Policing of Native Bodies and Minds

Quijada Cerecer, P. D.  (2013).  The policing of Native bodies and minds:  Perspectives on schooling from American Indian youth.  American Journal of Education, 111(4), p. 591-616.


In Patricia P. Quijada Cerecer’s (2013) article, “The Policing of Native Bodies and Minds:  Perspectives on Schooling from American Indian Youth,” Quijada Cerecer analyzes “how school policies and leadership practices have assimilationist underpinnings that create hostile environments for these youth, negatively affecting their identities as learners.”  Using four of the nine Tribal Critical Race Theory tenets, Quijada analyzed how “colonization is endemic to society,” “U.S. policies toward Indigenous peoples are rooted in imperialism, White supremacy, and a desire for material gain,” Indigenous peoples occupy a liminal space that account for the political and racialized natures of our identities,” and “educational policies toward Indigenous peoples are intimately linked around the problematic goal of assimilation” (Brayboy, 2005).

The study involved 21 high school Pueblo youth (11 female and 10 male).  Participants must be students at the public high school and have lived on or near the reservation for at least 10 years.  The author decided upon this requirement to “capture perspectives of students who had lived on the reservation for most of their lives” (Quijada Cerecer, 2013).  Data was taken from the qualitative study that spanned over the course of 5 years.  The data were collected from interviews, focus groups, and observations with students, families and community members.

Quijada Cerecer said, “the research unveils a narrative that runs counter to the ‘neutral’ tone embedded throughout institutional policies alleging to foster healthy academic identities for all students; instead, the youth’s experiences and voices illustrate how campus climates and institutional policies restrict and control Native students.”  This was supported by the leadership decisions to hire a police officer to work on campus even though there had not been a history of violence or gangs on campus.  It was also supported by the implementation of a dress code, in which all students had to wear khaki pants, and, again, there had never been an issue with gang-related activities.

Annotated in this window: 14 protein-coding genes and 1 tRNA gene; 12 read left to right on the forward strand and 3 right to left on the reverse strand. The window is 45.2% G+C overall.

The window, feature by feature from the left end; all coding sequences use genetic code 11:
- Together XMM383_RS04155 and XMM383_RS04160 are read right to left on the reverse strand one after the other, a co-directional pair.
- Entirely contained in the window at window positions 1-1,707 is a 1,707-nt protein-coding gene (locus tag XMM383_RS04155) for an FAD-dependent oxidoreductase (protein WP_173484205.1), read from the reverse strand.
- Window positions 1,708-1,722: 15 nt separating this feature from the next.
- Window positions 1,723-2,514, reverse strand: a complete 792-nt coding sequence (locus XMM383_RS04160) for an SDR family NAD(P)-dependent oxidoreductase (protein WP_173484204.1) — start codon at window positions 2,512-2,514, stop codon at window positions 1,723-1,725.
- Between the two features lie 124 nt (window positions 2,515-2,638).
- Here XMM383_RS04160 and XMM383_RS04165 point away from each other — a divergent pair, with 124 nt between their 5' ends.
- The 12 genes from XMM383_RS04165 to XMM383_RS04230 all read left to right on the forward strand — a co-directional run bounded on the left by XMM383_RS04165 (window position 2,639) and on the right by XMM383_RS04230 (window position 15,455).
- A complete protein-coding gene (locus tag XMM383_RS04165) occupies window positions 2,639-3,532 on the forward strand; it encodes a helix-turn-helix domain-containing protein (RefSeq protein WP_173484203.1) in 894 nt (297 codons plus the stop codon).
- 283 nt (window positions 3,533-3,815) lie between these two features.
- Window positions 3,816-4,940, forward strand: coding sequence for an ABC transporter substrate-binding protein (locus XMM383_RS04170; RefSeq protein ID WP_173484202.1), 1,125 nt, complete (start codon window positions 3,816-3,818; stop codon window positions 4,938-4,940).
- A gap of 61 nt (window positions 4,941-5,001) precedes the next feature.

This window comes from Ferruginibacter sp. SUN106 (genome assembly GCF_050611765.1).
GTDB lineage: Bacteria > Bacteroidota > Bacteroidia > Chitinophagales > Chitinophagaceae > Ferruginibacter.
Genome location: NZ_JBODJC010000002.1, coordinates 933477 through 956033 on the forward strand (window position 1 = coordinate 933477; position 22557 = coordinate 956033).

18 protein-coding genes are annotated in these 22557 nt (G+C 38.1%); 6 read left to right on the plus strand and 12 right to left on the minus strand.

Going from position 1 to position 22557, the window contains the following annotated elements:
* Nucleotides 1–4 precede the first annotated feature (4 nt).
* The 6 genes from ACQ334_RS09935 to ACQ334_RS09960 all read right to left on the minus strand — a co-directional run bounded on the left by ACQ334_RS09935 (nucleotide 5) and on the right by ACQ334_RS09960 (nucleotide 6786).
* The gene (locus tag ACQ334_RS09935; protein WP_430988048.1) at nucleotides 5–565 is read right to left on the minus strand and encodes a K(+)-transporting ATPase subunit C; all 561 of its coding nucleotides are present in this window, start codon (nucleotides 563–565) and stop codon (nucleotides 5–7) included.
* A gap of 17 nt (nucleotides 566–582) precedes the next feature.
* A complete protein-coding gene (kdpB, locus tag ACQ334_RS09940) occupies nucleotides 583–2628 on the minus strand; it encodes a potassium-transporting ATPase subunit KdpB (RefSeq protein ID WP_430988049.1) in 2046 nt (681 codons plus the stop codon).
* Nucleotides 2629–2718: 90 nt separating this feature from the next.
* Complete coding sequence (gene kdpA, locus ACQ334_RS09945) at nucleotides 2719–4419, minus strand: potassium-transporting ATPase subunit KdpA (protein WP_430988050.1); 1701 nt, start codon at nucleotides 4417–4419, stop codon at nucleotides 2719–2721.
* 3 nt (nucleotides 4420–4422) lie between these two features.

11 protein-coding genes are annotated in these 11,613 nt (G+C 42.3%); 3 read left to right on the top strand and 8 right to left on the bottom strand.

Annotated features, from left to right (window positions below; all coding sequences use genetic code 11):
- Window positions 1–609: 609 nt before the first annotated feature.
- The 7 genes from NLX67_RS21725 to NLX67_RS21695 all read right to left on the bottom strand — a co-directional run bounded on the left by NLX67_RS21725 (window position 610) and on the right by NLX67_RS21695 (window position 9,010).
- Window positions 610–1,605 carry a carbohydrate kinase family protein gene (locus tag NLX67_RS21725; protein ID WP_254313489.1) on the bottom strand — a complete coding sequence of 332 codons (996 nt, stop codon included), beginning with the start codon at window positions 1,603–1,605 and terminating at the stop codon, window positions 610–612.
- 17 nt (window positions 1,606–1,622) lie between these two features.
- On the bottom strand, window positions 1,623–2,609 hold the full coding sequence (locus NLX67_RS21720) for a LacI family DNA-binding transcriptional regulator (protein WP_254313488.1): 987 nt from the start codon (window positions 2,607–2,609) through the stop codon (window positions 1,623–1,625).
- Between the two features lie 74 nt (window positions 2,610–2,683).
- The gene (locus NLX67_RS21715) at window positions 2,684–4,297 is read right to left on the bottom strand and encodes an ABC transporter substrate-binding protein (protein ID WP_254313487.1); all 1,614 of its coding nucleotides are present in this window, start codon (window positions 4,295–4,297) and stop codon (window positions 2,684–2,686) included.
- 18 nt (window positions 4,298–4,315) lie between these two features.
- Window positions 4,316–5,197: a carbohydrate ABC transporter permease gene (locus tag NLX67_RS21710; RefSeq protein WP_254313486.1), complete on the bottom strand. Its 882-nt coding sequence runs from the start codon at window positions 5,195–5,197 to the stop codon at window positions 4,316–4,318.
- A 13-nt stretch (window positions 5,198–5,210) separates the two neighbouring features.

The study found that “leadership practices and curriculum did not reflect Native views of the world or lived experiences” (Quijada Cerecer, 2013).  This was reflected in Arizona’s banned books initiative, which included some Native American authored books, such as Sherman Alexie.  William, an eleventh grader, also posed important questions to the researcher and his peers, “’Why do we have to learn the White man’s way?  Why can’t we learn our way?’” (Quijada Cerecer, 2013).  Quijada Cerecer wrote, “his question underscores the notion that schools expect Native American youth to learn and adopt a white identity as students learners.  In other words, schools expect Native youth to assimilate.”  She also found that, for the most part, students were not actively involved or encouraged to become involved in ways to improve the school’s policies or leadership activities.


I appreciate Quijada Cerecer’s requirement of having lived on or near the reservation for most of their lives to get a more accurate perspective of what schooling has been like for these students.  I also thought it was a great idea to have the study span over a 5 year time period.  However, I would have liked to read more dialogue that occurred between her and those she interviewed, students, families and community members.  It seems as though she selected snippets that would support her research.  Out of the 21 students who participated less than a handful were presented in her article.  This leaves me wondering if they had seen and felt the same divide as the ones she did include.  Or, if their perspectives did not support her research.